Each year on 11th of November we celebrate National Independence Day, Polish: Narodowe Święto Niepodległości. It is a non-working, national day in Poland celebrated to commemorate the anniversary of the restoration of Poland’s sovereignty.
After 123 years of partition by the Russian Empire, the Kingdom of Prussia and the Habsburg Empire, Poland regain its independence in 1918. Although process of restoration of Poland’s sovereignty was gradual the 11th of November date was chosen as one day for all Poles to celebrate it. On this particular day Marshall Jozef Pilsudski assumed control of Poland. The first time it was observed in 1937. After that due to the war and the change of the political system to communism the holiday was not celebrated until 1989 when it was restored in its original form.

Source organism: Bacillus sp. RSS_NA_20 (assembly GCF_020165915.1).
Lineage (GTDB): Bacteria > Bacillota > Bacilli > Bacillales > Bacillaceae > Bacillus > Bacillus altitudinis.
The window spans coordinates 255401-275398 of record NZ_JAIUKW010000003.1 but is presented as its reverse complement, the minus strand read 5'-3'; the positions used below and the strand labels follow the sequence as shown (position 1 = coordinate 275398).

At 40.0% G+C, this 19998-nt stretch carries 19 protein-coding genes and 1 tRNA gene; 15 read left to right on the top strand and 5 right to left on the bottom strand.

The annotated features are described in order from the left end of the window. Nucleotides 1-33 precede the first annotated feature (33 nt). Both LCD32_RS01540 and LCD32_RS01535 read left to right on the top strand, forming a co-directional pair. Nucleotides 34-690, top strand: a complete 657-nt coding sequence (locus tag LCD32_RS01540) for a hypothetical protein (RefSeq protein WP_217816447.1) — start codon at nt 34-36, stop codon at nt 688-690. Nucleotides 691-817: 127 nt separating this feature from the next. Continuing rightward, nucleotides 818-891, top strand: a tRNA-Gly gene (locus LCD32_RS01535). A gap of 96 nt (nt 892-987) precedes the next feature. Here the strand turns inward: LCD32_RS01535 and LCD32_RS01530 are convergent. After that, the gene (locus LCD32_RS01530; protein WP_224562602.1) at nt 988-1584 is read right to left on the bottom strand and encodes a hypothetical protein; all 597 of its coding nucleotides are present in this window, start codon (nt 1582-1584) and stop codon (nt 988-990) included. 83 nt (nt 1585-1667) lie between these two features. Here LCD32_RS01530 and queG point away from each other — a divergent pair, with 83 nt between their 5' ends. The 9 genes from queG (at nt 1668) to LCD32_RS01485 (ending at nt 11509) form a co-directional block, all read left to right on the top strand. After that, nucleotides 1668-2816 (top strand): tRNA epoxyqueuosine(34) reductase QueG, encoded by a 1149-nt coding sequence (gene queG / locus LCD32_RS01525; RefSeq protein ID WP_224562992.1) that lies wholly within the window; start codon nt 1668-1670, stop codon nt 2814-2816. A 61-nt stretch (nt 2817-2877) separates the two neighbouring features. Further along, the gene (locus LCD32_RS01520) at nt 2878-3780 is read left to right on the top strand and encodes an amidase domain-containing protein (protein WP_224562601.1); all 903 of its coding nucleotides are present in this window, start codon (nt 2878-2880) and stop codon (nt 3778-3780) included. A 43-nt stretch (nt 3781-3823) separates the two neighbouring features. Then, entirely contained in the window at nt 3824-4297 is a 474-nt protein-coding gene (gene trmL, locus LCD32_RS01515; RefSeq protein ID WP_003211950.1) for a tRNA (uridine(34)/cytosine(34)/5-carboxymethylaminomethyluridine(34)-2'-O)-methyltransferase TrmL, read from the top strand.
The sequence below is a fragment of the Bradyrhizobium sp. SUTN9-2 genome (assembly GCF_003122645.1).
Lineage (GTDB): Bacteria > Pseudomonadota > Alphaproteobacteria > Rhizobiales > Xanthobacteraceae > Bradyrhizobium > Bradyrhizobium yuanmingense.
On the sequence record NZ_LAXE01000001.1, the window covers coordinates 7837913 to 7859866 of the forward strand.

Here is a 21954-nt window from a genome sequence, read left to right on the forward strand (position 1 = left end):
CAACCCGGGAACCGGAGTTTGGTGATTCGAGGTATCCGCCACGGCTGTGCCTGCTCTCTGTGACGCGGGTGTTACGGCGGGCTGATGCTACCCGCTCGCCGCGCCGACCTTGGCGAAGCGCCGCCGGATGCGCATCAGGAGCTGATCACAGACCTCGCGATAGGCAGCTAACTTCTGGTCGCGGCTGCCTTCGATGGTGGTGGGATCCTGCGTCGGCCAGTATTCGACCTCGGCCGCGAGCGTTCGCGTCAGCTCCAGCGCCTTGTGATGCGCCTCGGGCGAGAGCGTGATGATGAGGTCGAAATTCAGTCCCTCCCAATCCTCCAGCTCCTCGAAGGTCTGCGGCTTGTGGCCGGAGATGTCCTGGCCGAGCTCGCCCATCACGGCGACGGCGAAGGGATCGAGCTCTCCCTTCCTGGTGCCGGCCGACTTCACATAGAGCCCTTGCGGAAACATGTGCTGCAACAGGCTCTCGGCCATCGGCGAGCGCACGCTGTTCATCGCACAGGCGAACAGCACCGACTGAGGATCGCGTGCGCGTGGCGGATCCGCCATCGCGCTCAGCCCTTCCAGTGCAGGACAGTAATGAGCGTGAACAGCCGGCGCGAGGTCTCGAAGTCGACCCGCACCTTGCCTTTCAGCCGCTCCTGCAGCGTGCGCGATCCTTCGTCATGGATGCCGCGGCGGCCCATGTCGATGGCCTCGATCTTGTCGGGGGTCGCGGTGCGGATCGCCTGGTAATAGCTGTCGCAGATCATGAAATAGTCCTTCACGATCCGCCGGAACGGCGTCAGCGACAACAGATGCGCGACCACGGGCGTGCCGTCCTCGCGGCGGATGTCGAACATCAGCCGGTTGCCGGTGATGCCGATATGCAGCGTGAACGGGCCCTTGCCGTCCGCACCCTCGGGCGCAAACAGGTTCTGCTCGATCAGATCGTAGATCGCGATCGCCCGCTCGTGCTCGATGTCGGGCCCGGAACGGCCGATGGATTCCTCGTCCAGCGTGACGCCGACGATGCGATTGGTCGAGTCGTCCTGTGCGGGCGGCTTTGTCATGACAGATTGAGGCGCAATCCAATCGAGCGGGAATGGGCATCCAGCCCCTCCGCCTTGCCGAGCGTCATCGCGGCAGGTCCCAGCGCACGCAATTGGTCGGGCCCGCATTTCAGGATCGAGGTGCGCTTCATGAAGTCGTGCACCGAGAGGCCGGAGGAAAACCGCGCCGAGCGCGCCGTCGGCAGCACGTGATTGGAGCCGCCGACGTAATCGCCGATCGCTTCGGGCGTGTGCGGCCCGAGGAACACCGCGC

The 11 November date corresponds to other countries’ holidays such as Remembrance Day or Veterans Day. All these holidays are connected as they all emerged from the circumstances at the end of the war. Although in other countries they were mainly established to commemorate those who fought and died during the war, in Poland the spirit of grief is tempered by the fact that Poles regained their independence after so many years of struggle.
Therefore Polish holiday is to celebrate our independence and to pay homage to those who scarified their lives for it.